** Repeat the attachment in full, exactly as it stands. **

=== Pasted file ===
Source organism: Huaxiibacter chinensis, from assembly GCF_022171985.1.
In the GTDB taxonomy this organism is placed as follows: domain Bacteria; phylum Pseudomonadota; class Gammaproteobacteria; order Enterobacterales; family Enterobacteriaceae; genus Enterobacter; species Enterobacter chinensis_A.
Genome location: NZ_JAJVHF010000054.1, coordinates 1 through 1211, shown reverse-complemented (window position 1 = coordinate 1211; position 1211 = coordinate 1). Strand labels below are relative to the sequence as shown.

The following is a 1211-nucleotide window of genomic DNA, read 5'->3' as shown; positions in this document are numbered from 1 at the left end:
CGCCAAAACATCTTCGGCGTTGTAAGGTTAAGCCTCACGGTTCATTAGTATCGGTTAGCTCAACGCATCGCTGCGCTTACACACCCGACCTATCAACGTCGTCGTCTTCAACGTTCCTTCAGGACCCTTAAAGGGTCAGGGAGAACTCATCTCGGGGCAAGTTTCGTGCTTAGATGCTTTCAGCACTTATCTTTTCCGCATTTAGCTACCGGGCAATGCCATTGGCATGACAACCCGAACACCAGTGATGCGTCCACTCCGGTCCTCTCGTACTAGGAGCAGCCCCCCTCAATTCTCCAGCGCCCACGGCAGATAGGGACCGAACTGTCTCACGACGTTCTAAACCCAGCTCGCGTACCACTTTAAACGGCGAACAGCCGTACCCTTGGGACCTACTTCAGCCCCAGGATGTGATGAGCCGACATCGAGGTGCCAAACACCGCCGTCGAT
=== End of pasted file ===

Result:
Source organism: Huaxiibacter chinensis, from assembly GCF_022171985.1.
In the GTDB taxonomy this organism is placed as follows: domain Bacteria; phylum Pseudomonadota; class Gammaproteobacteria; order Enterobacterales; family Enterobacteriaceae; genus Enterobacter; species Enterobacter chinensis_A.
Genome location: NZ_JAJVHF010000054.1, coordinates 1 through 1211, shown reverse-complemented (window position 1 = coordinate 1211; position 1211 = coordinate 1). Strand labels below are relative to the sequence as shown.

The following is a 1211-nucleotide window of genomic DNA, read 5'->3' as shown; positions in this document are numbered from 1 at the left end:
CGCCAAAACATCTTCGGCGTTGTAAGGTTAAGCCTCACGGTTCATTAGTATCGGTTAGCTCAACGCATCGCTGCGCTTACACACCCGACCTATCAACGTCGTCGTCTTCAACGTTCCTTCAGGACCCTTAAAGGGTCAGGGAGAACTCATCTCGGGGCAAGTTTCGTGCTTAGATGCTTTCAGCACTTATCTTTTCCGCATTTAGCTACCGGGCAATGCCATTGGCATGACAACCCGAACACCAGTGATGCGTCCACTCCGGTCCTCTCGTACTAGGAGCAGCCCCCCTCAATTCTCCAGCGCCCACGGCAGATAGGGACCGAACTGTCTCACGACGTTCTAAACCCAGCTCGCGTACCACTTTAAACGGCGAACAGCCGTACCCTTGGGACCTACTTCAGCCCCAGGATGTGATGAGCCGACATCGAGGTGCCAAACACCGCCGTCGAT